Alick Macheso and Nicholas Zakaria had a blast of a show at Pamuzinda Highway Escape last week where the venue was packed to the rafters with a nostalgic audience.
By Problem Masau
Highlights of the show were when the two celebrated musicians sang the song Mabvi NeMagokora together.
One reveller said the song has stood the test of time and that the “wear and tear” of constantly being played has failed to take the glitter from the song.
Like wine, the song has matured and it was such a delightful sight to see 21-year-olds dancing to the song and singing along.
These young people were probably still toddlers when this song was recorded in the ’90s.
A discussion with Josh Hozheri, a music promoter, focussed on a music genre that has taken Zimbabwe by storm — Zimdancehall.
Hozheri is one of the few promoters who have remained dedicated to sungura music when others have jumped ship to make quick cash on the dancehall frenzy.
Hozheri described dancehall as bubble gum music like its predecessor urban grooves, a genre that he said would not last.
“It is now very rare to find a dancehall show packed like this one. What the promoters failed to realise was that the genre was penetrating a new market and it was bound to make a lot of noise. However, its staying power was a matter of time,” he said.
Hozheri said the failure by Zimdancehall poster boy, Winky D, to produce a smashing hit since 2013 was starting to have a negative effect on the genre.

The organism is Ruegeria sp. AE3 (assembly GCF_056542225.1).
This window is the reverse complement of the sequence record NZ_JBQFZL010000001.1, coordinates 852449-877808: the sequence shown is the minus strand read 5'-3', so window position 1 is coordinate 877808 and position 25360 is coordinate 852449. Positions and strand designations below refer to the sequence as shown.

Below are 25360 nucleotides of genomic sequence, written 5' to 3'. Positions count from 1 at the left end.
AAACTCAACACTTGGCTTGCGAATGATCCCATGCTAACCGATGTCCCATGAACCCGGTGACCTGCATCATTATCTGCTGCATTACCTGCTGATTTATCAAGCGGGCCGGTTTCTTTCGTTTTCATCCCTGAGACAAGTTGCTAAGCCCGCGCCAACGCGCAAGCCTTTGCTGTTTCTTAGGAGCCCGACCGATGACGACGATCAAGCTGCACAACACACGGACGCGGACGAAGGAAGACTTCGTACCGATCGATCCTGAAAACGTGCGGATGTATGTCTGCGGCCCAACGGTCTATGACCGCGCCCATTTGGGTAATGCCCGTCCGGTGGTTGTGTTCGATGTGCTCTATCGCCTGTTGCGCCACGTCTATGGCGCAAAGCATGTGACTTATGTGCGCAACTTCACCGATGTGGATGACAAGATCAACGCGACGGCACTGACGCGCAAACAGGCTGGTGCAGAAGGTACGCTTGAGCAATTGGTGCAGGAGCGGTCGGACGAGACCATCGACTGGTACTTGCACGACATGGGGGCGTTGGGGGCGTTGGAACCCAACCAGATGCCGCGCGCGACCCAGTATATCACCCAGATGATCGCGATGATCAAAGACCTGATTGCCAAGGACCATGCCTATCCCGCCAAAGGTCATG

“It has been a while since Winky D last produced a hit that has shaken the airwaves. His last hit was in 2013 when he released the party anthem, Paita Party.
“Winky D has since dipped, evidenced by his failure to rise to the occasion when he performed at Luciano’s show recently. It was unheard of for the dancehall icon to disappoint fans at a grand stage and this could mark the end of the Zimdancehall era,” he added.
Hozheri noted that controversial chanter Soul Jah Love was the heir apparent for the dancehall throne, but his lack of self-discipline had worked against him.
“Soul Jah Love is very talented and has all the ingredients to be dancehall’s next big thing, but has failed dismally because of the way he conducts himself,” he said.
“He is putting the genre into disrepute because of his endless controversies.
“If he was professional, by now he could have been surviving on endorsements, but no sane businessman would like to associate himself with someone who constantly bungles,” he added.
While artistes like Shinsoman, Killer T, Tocky Vibes and Guspy Warrior have remained relevant, they have failed to release any brilliant hits like before.
Meanwhile, Tocky Vibes — the biggest dancehall find in recent years — could be abandoning the genre that gave him fame.
His latest 10-track album Toti- Toti is a total shift from what his fans have known him for.
Tocky made a name for himself with hard-hitting lyrics laced on the dancehall that appealed to all age groups. These lyrics made the musician a household name.
“Tocky is experimenting with instrumentation. He wants to be a fully-fledged musician who will give his a full package,” said his manager Elvis Bokosha.
Hozheri said dancehall was following the path travelled by mbira when it was an in thing in town.
“There was a time when mbira was the talk of town,” Hozheri noted.
“The entrance fee was exorbitant at Sports Diner and Book Café. The venues were now a preserve for company bosses and the
who’s who in showbiz, but that fizzled out.
“One wonders whether to start preparing an inscription on the dancehall epitaph.”
Only time will tell.